Bit by bit, springtime is coming! Sometimes its hard to believe, like when copious amounts of rain fall on the deck outside. Drive up the North Umpqua Highway to about 3,500 feet of elevation while your car slips and slides in the ice and snow, and it'll still feel a lot like winter. But in between the ample precipitation leaking from the sky, there are signs here and there that winter is on the way out. Occasionally, sunlight breaks out and the temperatures are at least 10 degrees warmer than it had been most of February. Twittering birds commence constructing nests in the branches while underneath the trees along the North Umpqua Trail, the diminutive lavender blooms of snow queen carpet the florest floor. Yes, I know that winter will have a thing or two yet to say about the arrival of it's seasonal arch-nemesis, but it sure was nice to hike on the North Umpqua Trail without getting frozen or soaked for a change.

Woodland violet
So, the day was not great but on the other hand it wasn't raining...too much, anyway. That was good enough for Luna and I, we saddled up and drove over to the Susan Creek Day Use Area for some winter/spring hiking. As we started, the trail was blocked by a large fallen tree lying across the trail. After a quick scramble over the dearly demised tree, we had to stop again to take pictures of some of the many clumps of snow queen blooming next to the trail. Oh, and there was some woodland violet and twinflower too, which required more lying prone in wet vegetation, snapping a few dozen photos of every flower. Well, to be exact, Luna waited patiently for me while I did my photography thing and I could sense much rolling of eyes behind my back when I wasn't looking.

Tick-harvesting hiking companion
A half-mile and a half-hour later (thanks to the snow queen), we crossed the North Umpqua River on the always picturesque Tioga Bridge, the orange wood of the bridge contrasting nicely with the turquoise waters of the rain-swollen river. Luna too contrasted with most everything, since she is entirely black except for the one patch of white on her throat and chest.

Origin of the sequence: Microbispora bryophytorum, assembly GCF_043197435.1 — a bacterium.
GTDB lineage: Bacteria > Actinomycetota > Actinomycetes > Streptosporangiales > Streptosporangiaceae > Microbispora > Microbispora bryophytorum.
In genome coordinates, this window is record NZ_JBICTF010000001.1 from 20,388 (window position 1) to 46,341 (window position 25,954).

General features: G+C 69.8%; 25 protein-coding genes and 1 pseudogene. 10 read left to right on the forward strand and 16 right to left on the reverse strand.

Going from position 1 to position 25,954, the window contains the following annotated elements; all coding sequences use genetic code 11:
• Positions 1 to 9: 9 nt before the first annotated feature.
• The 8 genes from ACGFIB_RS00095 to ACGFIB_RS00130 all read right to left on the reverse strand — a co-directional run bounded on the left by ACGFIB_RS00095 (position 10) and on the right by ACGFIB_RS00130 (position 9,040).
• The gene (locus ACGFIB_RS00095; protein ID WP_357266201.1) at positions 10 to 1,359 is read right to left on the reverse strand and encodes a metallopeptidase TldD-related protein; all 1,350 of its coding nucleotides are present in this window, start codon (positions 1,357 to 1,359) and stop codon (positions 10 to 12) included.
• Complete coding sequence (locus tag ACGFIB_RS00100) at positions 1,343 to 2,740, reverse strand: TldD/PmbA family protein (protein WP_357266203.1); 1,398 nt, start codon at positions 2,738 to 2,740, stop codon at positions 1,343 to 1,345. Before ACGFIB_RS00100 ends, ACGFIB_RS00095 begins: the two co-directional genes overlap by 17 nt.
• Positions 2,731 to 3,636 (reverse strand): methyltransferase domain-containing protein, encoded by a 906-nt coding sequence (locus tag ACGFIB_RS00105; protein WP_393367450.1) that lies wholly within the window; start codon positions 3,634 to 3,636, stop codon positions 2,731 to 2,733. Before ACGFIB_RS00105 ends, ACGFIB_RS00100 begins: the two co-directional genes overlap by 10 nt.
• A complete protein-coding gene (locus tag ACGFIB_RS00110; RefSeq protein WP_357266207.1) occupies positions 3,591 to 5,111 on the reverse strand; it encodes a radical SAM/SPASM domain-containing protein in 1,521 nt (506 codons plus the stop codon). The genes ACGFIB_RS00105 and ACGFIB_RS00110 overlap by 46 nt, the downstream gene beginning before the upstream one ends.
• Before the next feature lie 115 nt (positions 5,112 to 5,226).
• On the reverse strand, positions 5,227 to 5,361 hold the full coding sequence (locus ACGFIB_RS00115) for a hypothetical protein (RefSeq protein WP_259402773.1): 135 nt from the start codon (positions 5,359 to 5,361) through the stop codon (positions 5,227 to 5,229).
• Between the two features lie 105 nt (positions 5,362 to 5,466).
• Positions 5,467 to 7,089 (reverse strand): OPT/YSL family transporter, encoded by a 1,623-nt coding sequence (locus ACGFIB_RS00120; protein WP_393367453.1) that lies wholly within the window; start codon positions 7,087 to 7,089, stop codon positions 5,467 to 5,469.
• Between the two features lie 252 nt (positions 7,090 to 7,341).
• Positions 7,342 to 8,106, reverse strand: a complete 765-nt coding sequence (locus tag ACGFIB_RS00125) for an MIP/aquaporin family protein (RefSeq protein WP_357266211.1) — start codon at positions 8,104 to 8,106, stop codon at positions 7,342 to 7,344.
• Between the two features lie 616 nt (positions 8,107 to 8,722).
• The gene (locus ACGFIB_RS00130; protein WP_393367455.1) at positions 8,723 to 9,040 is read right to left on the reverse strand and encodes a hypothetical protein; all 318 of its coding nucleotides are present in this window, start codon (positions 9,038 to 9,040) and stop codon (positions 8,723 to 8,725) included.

Moss creeps over a bald spot
Once across the river, there were two options for hiking: right turn or left turn. The left-turn version would be on the Tioga Segment of the North Umpqua Trail, but a sign warning of a trail closure several miles ahead cinched the deal. "Not Closed": I like that in a trail, so right on the Swiftwater Segment it was. The Tioga Segment had been ravaged by wildfire last summer and the Forest Service is rightly concerned about landslides and falling trees, plus no doubt most of the wooden bridges were burned up in the fire, too. I'm not averse to getting my feet wet but some of those little ravines would be quite tedious to get across without a bridge spanning them. And as tempting as it is to hike past the closure signs and explore the wild post-fire scenery, there is a hefty fine involved if you happen to be caught and cited. In my post-retirement budget, there is not enough room for a "stupid-tax".

Lots of water in the forest

The Swiftwater Segment was fine though, as it angled gently uphill on an old gravel road bed for most of the first three miles. The vegetation was lush and water soaked, my legs would have been sopping wet had we had to hike on a real trail with encroaching vegetation. We had to endure several short rain showers and I had plenty of opportunity to take photographs of water drops dangling off of branches, leaves, and runny noses.

A small creek crosses the trail